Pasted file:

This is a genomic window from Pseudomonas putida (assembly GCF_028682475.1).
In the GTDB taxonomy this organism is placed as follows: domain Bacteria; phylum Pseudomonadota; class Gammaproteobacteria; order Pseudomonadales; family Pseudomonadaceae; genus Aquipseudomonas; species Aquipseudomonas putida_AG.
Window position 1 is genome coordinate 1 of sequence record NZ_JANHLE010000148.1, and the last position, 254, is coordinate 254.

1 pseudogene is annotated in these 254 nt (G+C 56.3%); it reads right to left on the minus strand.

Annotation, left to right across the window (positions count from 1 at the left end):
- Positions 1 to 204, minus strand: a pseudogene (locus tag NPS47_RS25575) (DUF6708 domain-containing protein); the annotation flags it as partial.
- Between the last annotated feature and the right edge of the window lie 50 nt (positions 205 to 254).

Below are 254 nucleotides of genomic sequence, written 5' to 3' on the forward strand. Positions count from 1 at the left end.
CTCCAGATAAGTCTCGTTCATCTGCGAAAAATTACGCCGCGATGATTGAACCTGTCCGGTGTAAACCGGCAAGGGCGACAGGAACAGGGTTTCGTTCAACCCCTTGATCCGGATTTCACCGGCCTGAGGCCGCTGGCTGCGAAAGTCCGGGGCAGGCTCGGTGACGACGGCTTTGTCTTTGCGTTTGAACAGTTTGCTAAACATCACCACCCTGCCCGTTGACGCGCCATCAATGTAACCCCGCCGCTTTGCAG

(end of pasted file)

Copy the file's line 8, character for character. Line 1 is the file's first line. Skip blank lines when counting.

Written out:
Below are 254 nucleotides of genomic sequence, written 5' to 3' on the forward strand. Positions count from 1 at the left end.